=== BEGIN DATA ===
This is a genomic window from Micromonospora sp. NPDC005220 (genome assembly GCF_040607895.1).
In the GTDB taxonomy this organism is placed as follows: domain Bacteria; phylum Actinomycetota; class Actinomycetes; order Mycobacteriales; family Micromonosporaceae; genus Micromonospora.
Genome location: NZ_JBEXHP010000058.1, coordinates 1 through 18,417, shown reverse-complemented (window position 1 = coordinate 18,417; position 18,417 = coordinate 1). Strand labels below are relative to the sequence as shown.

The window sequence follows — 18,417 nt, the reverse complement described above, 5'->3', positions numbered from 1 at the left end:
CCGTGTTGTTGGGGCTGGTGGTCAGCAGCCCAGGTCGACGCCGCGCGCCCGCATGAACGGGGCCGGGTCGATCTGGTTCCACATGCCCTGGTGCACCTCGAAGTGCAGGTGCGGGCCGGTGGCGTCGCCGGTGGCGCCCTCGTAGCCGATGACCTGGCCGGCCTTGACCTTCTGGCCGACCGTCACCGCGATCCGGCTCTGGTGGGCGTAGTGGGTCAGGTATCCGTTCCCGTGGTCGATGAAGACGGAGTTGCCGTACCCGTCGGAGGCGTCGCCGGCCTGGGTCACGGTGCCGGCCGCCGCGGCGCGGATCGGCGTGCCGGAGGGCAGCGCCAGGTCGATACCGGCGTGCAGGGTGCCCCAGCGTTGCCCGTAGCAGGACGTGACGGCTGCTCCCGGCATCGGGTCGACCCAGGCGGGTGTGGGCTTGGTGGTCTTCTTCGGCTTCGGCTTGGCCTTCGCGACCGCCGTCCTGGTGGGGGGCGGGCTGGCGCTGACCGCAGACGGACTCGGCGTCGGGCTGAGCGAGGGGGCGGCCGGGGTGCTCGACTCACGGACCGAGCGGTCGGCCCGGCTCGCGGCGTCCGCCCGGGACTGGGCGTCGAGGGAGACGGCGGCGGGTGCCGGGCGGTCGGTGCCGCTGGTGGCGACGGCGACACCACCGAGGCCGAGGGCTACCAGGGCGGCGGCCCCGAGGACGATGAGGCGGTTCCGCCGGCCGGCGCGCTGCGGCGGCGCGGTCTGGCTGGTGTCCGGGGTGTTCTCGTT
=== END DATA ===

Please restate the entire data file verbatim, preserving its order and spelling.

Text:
This is a genomic window from Micromonospora sp. NPDC005220 (genome assembly GCF_040607895.1).
In the GTDB taxonomy this organism is placed as follows: domain Bacteria; phylum Actinomycetota; class Actinomycetes; order Mycobacteriales; family Micromonosporaceae; genus Micromonospora.
Genome location: NZ_JBEXHP010000058.1, coordinates 1 through 18,417, shown reverse-complemented (window position 1 = coordinate 18,417; position 18,417 = coordinate 1). Strand labels below are relative to the sequence as shown.

The window sequence follows — 18,417 nt, the reverse complement described above, 5'->3', positions numbered from 1 at the left end:
CCGTGTTGTTGGGGCTGGTGGTCAGCAGCCCAGGTCGACGCCGCGCGCCCGCATGAACGGGGCCGGGTCGATCTGGTTCCACATGCCCTGGTGCACCTCGAAGTGCAGGTGCGGGCCGGTGGCGTCGCCGGTGGCGCCCTCGTAGCCGATGACCTGGCCGGCCTTGACCTTCTGGCCGACCGTCACCGCGATCCGGCTCTGGTGGGCGTAGTGGGTCAGGTATCCGTTCCCGTGGTCGATGAAGACGGAGTTGCCGTACCCGTCGGAGGCGTCGCCGGCCTGGGTCACGGTGCCGGCCGCCGCGGCGCGGATCGGCGTGCCGGAGGGCAGCGCCAGGTCGATACCGGCGTGCAGGGTGCCCCAGCGTTGCCCGTAGCAGGACGTGACGGCTGCTCCCGGCATCGGGTCGACCCAGGCGGGTGTGGGCTTGGTGGTCTTCTTCGGCTTCGGCTTGGCCTTCGCGACCGCCGTCCTGGTGGGGGGCGGGCTGGCGCTGACCGCAGACGGACTCGGCGTCGGGCTGAGCGAGGGGGCGGCCGGGGTGCTCGACTCACGGACCGAGCGGTCGGCCCGGCTCGCGGCGTCCGCCCGGGACTGGGCGTCGAGGGAGACGGCGGCGGGTGCCGGGCGGTCGGTGCCGCTGGTGGCGACGGCGACACCACCGAGGCCGAGGGCTACCAGGGCGGCGGCCCCGAGGACGATGAGGCGGTTCCGCCGGCCGGCGCGCTGCGGCGGCGCGGTCTGGCTGGTGTCCGGGGTGTTCTCGTT